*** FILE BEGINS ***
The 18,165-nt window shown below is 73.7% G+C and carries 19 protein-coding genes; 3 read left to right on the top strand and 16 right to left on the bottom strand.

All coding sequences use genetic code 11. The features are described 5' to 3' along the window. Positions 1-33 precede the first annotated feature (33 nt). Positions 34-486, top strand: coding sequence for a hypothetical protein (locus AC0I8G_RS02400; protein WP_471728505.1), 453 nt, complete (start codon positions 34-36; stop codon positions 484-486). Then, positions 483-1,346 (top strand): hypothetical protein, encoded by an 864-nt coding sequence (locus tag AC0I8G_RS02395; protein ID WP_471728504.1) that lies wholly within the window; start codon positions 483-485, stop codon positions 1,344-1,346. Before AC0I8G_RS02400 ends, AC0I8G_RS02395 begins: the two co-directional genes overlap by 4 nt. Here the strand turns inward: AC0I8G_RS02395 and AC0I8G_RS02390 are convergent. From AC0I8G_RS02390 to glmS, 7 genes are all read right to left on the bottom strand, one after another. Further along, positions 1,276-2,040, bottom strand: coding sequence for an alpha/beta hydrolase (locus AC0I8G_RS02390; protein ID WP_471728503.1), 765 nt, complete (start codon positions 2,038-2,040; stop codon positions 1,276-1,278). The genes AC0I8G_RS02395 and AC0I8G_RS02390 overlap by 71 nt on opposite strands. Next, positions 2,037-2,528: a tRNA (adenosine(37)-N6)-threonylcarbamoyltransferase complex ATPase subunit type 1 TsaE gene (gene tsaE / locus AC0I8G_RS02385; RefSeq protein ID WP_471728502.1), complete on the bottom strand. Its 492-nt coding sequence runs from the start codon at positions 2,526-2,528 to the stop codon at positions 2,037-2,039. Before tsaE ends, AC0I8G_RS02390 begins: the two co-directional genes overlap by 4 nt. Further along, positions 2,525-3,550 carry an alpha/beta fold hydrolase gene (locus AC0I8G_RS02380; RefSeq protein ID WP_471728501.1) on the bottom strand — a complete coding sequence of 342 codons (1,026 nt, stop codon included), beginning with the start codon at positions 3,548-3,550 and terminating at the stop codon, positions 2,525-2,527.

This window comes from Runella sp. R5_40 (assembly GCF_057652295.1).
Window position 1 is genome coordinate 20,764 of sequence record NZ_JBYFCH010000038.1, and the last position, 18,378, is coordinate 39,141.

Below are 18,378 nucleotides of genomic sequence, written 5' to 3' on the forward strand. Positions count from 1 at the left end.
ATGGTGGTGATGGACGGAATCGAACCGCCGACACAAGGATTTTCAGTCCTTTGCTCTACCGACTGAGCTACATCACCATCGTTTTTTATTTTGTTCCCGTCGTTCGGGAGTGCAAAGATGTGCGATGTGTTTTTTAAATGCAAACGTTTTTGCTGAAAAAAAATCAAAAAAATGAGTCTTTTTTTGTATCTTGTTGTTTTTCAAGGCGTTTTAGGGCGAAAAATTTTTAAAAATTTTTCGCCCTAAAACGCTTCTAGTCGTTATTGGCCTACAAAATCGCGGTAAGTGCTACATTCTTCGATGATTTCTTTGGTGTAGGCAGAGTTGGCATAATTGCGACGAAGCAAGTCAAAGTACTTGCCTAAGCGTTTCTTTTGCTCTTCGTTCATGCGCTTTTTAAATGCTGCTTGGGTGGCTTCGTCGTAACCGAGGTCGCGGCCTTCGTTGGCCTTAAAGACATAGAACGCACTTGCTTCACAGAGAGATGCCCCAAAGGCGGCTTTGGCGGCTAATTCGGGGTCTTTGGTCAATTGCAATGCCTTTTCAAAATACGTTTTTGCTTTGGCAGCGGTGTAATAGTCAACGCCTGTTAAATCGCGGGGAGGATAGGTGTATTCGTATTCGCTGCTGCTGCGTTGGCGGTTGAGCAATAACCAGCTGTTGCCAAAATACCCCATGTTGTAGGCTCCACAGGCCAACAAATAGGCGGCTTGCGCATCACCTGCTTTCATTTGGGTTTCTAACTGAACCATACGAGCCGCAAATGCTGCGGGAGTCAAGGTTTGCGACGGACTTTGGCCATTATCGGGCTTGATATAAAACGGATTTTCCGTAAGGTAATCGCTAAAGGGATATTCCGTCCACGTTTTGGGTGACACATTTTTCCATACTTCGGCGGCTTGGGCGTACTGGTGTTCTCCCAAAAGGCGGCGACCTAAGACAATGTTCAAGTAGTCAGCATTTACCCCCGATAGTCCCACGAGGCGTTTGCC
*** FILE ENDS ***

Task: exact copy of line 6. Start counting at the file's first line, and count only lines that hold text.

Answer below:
ATGGTGGTGATGGACGGAATCGAACCGCCGACACAAGGATTTTCAGTCCTTTGCTCTACCGACTGAGCTACATCACCATCGTTTTTTATTTTGTTCCCGTCGTTCGGGAGTGCAAAGATGTGCGATGTGTTTTTTAAATGCAAACGTTTTTGCTGAAAAAAAATCAAAAAAATGAGTCTTTTTTTGTATCTTGTTGTTTTTCAAGGCGTTTTAGGGCGAAAAATTTTTAAAAATTTTTCGCCCTAAAACGCTTCTAGTCGTTATTGGCCTACAAAATCGCGGTAAGTGCTACATTCTTCGATGATTTCTTTGGTGTAGGCAGAGTTGGCATAATTGCGACGAAGCAAGTCAAAGTACTTGCCTAAGCGTTTCTTTTGCTCTTCGTTCATGCGCTTTTTAAATGCTGCTTGGGTGGCTTCGTCGTAACCGAGGTCGCGGCCTTCGTTGGCCTTAAAGACATAGAACGCACTTGCTTCACAGAGAGATGCCCCAAAGGCGGCTTTGGCGGCTAATTCGGGGTCTTTGGTCAATTGCAATGCCTTTTCAAAATACGTTTTTGCTTTGGCAGCGGTGTAATAGTCAACGCCTGTTAAATCGCGGGGAGGATAGGTGTATTCGTATTCGCTGCTGCTGCGTTGGCGGTTGAGCAATAACCAGCTGTTGCCAAAATACCCCATGTTGTAGGCTCCACAGGCCAACAAATAGGCGGCTTGCGCATCACCTGCTTTCATTTGGGTTTCTAACTGAACCATACGAGCCGCAAATGCTGCGGGAGTCAAGGTTTGCGACGGACTTTGGCCATTATCGGGCTTGATATAAAACGGATTTTCCGTAAGGTAATCGCTAAAGGGATATTCCGTCCACGTTTTGGGTGACACATTTTTCCATACTTCGGCGGCTTGGGCGTACTGGTGTTCTCCCAAAAGGCGGCGACCTAAGACAATGTTCAAGTAGTCAGCATTTACCCCCGATAGTCCCACGAGGCGTTTGCC